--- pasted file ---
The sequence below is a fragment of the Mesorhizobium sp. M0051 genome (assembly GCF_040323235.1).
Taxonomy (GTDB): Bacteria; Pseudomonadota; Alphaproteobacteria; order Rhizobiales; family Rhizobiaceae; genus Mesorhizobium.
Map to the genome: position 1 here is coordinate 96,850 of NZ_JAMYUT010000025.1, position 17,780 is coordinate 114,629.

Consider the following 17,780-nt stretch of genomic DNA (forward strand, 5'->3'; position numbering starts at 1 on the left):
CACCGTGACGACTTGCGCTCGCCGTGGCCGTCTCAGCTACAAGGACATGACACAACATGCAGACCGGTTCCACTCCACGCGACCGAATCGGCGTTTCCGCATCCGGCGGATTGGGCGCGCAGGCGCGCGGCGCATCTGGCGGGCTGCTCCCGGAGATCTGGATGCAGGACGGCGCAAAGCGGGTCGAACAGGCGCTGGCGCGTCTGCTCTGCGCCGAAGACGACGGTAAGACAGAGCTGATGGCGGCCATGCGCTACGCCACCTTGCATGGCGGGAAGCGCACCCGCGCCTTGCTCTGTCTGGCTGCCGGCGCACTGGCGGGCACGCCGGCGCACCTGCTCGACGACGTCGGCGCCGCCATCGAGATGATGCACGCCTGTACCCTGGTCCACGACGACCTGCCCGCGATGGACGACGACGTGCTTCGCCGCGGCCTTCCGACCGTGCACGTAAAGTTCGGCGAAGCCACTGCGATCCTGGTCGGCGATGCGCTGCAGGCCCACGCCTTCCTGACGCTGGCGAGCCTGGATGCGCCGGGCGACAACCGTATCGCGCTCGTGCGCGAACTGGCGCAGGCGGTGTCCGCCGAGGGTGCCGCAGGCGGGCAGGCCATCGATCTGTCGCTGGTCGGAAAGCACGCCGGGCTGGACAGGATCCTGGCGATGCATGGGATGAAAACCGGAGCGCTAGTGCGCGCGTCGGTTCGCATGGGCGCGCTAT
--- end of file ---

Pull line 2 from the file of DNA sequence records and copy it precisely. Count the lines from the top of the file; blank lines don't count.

Taxonomy (GTDB): Bacteria; Pseudomonadota; Alphaproteobacteria; order Rhizobiales; family Rhizobiaceae; genus Mesorhizobium.